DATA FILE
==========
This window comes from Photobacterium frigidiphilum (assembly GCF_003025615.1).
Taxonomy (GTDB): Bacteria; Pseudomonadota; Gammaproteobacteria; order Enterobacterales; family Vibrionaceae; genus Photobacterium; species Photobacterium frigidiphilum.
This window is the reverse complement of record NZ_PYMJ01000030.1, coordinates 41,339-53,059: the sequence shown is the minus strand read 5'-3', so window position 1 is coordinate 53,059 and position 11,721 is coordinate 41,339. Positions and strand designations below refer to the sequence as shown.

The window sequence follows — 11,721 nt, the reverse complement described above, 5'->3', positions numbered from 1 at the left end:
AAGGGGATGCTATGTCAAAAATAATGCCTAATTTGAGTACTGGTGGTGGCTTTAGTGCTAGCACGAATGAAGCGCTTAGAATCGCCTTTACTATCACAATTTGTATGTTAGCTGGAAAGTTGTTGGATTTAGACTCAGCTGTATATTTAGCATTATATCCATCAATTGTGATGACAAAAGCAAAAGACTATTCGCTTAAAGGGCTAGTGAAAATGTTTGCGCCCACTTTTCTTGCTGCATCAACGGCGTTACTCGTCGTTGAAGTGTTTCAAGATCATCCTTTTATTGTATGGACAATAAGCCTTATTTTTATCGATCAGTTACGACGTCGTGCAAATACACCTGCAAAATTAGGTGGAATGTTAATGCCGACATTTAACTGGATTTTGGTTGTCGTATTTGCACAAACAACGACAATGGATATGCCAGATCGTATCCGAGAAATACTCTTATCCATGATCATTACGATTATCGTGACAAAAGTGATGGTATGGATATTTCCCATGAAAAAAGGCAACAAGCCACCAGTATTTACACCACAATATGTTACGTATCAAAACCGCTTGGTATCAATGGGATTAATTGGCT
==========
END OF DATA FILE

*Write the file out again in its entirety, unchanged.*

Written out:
This window comes from Photobacterium frigidiphilum (assembly GCF_003025615.1).
Taxonomy (GTDB): Bacteria; Pseudomonadota; Gammaproteobacteria; order Enterobacterales; family Vibrionaceae; genus Photobacterium; species Photobacterium frigidiphilum.
This window is the reverse complement of record NZ_PYMJ01000030.1, coordinates 41,339-53,059: the sequence shown is the minus strand read 5'-3', so window position 1 is coordinate 53,059 and position 11,721 is coordinate 41,339. Positions and strand designations below refer to the sequence as shown.

The window sequence follows — 11,721 nt, the reverse complement described above, 5'->3', positions numbered from 1 at the left end:
AAGGGGATGCTATGTCAAAAATAATGCCTAATTTGAGTACTGGTGGTGGCTTTAGTGCTAGCACGAATGAAGCGCTTAGAATCGCCTTTACTATCACAATTTGTATGTTAGCTGGAAAGTTGTTGGATTTAGACTCAGCTGTATATTTAGCATTATATCCATCAATTGTGATGACAAAAGCAAAAGACTATTCGCTTAAAGGGCTAGTGAAAATGTTTGCGCCCACTTTTCTTGCTGCATCAACGGCGTTACTCGTCGTTGAAGTGTTTCAAGATCATCCTTTTATTGTATGGACAATAAGCCTTATTTTTATCGATCAGTTACGACGTCGTGCAAATACACCTGCAAAATTAGGTGGAATGTTAATGCCGACATTTAACTGGATTTTGGTTGTCGTATTTGCACAAACAACGACAATGGATATGCCAGATCGTATCCGAGAAATACTCTTATCCATGATCATTACGATTATCGTGACAAAAGTGATGGTATGGATATTTCCCATGAAAAAAGGCAACAAGCCACCAGTATTTACACCACAATATGTTACGTATCAAAACCGCTTGGTATCAATGGGATTAATTGGCT